•       Menomune (polysaccharide. Groups A, C, Y, W-135)
  •       Hib (Haemophilus Influenzae typeB)
  •       Prevnar  (Streptococcus pneumoniae serotypes 4, 6B, 9V, 14, 18C, 19F, and 23F individually conjugated to Diphtheria protein)


Vaccine package Inserts  



     Meningitis vaccines create a window of 14 days in which some children will get meningitis because the vaccine suppresses the immune system. Transient Enhanced Susceptibility.




     The medical establishment doesn’t care about meningococcal bacteria unless it’s meningitis. Why?  First, to scare you. After that, it is a way to promote the meningococcal vaccine as the ‘life saver’ without giving you all the facts. Since there are over 90 bacteria in a healthy throat of humans at any given time, we have always lived in a symbiotic relationship with them. Now we are able to destroy what is part of us. What can that possibly accomplish? The answer: new disease.




      Meningitis is spread through respiratory and throat secretions and is not as contagious as colds or the flu. There are many strains of Haemophilus influenza bacteria, but only the ‘b’ strain causes meningitis, which is why we have the Hib vaccine. Prevnar is recommended to prevent against serious invasive disease caused by Streptococcus pneumoniae, including bacteremia (bloodstream infection) and meningitis caused by the seven serotypes in the vaccine.  The vaccine for older children and adults is recommended for four serogroups of Neisseria meningitidis, which is the bacterium that causes meningococcal infection.




     Menactra was approved by the U.S. government in 2005. It has been linked with a few cases of a neurological disorder called Guillain-Barre syndrome among some individuals in their teens. The FDA then expanded the age range for the vaccine Menactra in 2007, to 2 years olds and up. The previous the age range was 11 to 55.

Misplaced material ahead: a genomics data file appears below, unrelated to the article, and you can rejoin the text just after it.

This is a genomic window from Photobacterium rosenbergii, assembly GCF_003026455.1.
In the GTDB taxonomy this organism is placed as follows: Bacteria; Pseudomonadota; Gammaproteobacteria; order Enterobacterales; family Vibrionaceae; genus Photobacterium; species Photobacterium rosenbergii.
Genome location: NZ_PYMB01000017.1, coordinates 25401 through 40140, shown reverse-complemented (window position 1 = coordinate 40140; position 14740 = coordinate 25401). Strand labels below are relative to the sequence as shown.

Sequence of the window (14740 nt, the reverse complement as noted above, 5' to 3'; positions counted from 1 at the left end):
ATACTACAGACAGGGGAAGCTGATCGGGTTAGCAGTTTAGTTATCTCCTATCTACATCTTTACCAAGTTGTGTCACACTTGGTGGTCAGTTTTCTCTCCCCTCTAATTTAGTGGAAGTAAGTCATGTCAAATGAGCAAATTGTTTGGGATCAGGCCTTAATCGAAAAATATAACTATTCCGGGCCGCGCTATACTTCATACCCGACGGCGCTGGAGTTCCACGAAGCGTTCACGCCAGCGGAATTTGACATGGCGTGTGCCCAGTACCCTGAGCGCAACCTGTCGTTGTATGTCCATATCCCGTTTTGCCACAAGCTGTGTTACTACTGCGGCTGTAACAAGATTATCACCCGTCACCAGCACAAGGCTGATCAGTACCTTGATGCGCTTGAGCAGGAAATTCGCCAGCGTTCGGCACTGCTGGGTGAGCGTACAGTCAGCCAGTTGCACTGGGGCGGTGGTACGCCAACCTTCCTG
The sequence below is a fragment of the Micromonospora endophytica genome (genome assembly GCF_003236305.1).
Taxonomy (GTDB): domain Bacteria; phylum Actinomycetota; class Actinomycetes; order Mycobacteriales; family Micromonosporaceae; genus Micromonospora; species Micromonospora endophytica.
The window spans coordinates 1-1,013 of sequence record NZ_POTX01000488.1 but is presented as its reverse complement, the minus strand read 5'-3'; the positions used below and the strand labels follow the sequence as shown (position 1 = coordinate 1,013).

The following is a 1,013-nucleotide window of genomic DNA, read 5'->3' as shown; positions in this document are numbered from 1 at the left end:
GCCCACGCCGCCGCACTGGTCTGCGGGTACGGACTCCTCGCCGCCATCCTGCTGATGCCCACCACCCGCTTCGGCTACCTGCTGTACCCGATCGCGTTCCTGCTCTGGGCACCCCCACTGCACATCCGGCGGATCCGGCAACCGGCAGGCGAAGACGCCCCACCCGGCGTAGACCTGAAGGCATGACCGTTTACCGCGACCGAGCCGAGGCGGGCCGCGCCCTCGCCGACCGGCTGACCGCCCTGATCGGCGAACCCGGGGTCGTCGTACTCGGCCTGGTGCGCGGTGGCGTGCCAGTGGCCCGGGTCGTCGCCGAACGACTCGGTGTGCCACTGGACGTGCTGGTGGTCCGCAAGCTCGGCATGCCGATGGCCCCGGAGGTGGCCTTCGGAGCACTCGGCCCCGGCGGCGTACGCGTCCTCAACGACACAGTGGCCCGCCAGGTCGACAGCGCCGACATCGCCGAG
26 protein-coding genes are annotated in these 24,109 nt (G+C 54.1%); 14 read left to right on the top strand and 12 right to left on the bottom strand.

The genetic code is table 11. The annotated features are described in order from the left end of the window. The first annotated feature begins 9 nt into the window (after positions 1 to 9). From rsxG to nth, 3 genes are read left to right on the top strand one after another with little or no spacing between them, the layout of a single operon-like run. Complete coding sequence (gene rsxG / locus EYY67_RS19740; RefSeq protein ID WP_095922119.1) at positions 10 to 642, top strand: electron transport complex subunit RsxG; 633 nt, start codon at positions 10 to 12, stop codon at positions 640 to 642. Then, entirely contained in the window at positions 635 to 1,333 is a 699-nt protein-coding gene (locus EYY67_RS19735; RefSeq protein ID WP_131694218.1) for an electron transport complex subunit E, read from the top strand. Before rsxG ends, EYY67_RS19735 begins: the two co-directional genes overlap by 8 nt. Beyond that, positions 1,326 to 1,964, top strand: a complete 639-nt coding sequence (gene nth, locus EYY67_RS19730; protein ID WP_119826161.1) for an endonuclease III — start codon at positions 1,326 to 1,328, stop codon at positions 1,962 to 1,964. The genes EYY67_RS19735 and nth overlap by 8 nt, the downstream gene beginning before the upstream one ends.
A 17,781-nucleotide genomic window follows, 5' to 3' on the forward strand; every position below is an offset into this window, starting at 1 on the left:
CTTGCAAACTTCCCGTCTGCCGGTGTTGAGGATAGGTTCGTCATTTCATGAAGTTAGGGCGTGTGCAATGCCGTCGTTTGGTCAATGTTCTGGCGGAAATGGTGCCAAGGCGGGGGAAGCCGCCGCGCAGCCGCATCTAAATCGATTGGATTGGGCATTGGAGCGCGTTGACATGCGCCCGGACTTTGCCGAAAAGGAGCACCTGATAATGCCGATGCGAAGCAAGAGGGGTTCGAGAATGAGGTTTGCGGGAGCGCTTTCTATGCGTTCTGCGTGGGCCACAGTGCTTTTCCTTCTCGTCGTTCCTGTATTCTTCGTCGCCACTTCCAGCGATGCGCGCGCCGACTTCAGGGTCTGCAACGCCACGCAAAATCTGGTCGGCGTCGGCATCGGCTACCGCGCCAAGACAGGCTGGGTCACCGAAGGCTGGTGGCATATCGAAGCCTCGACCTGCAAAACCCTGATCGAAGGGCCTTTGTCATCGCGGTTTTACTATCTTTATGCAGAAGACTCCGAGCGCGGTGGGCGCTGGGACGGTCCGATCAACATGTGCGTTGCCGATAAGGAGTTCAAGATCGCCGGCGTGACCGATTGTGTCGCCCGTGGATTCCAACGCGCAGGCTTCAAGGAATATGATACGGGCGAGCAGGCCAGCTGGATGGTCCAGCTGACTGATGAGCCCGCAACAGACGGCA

Isolates, England and Wales, by Group, 1989/1990 to 2004/2005






Group B

 Group C

  Other groups



1989 / 1990






1990 / 1991






1991 / 1992






1992 / 1993






1993 / 1994






1994 / 1995






1995 / 1996*






1996 / 1997






1997 / 1998






1998 / 1999






1999 / 2000






2000 / 2001






2001 / 2002






2002 / 2003






2003 / 2004












* From 95/96 data includes PCR confirmed reports in addition to culture confirmed isolates
** Provisional data
Source: PHLS Meningococcal Reference Unit
Last reviewed: 7 February 2008

HIB vaccine was introduced in 1992. Within 3 years, ungrouped Meningitis rates greatly increased. Prevnar (pneumococcal) vaccine was invented because of HIB. Now, meningitis vaccines have been created because of HIB and Prevnar. And now they are working on another pneumococcal vaccine which targets  11 and 24 bacteria vs. the 7 contained in the current one. We’re vaccinating against bacteria. By doing so, we’re removing relatively harmless bacteria that rarely cause disease in healthy people. When you take away one bacteria, that is supposed to be there, and rarely causes harm in the majority of people, another type will step in and take its place. Another more dangerous one than the ‘mild’ one, you took away and this has been shown repeatedly.


Children with Bacterial Meningitis Presenting to the Emergency Department during the Pneumococcal Conjugate Vaccine Era

Volume 15 Issue 6 Page 522-528, June 2008. Academic Emergency Medicine 15 (6) , 522–528 doi:10.1111/j.1553-2712.2008.00117.x



Background: The epidemiology of bacterial meningitis in children in the era of widespread heptavalent conjugate pneumococcal vaccination (PCV7) is unknown.

Objectives: The objective was to describe the epidemiology of bacterial meningitis in children presenting to the emergency department (ED) during the era of widespread PCV7 vaccination.

Methods: The authors retrospectively reviewed the medical records of all children aged 1 month to 19 years with bacterial meningitis who presented to the EDs of 20 U.S. pediatric centers (2001–2004). Bacterial meningitis was defined by a positive cerebrospinal fluid (CSF) culture for a bacterial pathogen or CSF pleocytosis (CSF white blood cell [WBC] count ≥10 cells/mm3) in association with either a positive blood culture or a CSF latex agglutination study.